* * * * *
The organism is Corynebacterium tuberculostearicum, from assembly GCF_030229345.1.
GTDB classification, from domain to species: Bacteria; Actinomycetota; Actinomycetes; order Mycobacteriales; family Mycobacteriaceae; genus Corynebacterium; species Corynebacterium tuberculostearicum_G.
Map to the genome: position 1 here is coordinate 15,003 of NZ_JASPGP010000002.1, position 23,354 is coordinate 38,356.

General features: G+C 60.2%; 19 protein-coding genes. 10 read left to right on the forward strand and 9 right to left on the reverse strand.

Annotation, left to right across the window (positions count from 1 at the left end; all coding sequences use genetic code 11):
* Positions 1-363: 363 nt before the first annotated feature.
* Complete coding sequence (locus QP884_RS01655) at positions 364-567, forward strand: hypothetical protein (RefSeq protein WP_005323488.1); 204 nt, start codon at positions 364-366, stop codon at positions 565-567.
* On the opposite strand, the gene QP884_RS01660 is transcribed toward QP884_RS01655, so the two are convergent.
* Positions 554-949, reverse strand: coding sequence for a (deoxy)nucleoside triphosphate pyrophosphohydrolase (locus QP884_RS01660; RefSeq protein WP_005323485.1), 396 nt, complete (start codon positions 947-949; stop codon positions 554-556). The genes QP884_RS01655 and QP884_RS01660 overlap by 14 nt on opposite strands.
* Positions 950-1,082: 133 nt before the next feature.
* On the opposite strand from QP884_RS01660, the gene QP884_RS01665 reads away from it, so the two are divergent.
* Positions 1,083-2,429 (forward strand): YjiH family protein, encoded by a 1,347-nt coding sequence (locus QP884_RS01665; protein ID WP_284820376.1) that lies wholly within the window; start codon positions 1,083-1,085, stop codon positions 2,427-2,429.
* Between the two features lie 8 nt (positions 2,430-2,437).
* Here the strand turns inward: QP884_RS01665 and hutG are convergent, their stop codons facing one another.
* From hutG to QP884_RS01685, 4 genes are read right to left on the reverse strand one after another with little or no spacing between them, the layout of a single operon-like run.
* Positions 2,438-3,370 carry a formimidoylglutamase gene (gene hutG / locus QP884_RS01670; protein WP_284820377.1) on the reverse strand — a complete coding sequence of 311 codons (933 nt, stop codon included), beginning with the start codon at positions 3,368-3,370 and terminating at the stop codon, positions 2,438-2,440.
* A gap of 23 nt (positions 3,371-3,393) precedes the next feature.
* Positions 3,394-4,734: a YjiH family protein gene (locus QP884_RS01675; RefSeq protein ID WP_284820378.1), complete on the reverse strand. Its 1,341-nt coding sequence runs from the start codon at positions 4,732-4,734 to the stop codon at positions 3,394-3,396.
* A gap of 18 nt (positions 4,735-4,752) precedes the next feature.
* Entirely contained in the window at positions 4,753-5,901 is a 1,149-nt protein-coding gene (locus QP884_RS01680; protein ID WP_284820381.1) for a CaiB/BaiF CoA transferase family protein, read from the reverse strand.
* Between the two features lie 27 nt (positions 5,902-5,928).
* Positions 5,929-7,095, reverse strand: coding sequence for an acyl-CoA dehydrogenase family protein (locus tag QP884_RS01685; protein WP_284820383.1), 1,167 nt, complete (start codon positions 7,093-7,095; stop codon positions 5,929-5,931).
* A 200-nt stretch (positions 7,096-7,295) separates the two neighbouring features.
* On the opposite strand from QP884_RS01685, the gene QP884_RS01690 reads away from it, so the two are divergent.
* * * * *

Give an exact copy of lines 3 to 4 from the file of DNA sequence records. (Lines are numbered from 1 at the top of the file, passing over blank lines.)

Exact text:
Map to the genome: position 1 here is coordinate 15,003 of NZ_JASPGP010000002.1, position 23,354 is coordinate 38,356.

General features: G+C 60.2%; 19 protein-coding genes. 10 read left to right on the forward strand and 9 right to left on the reverse strand.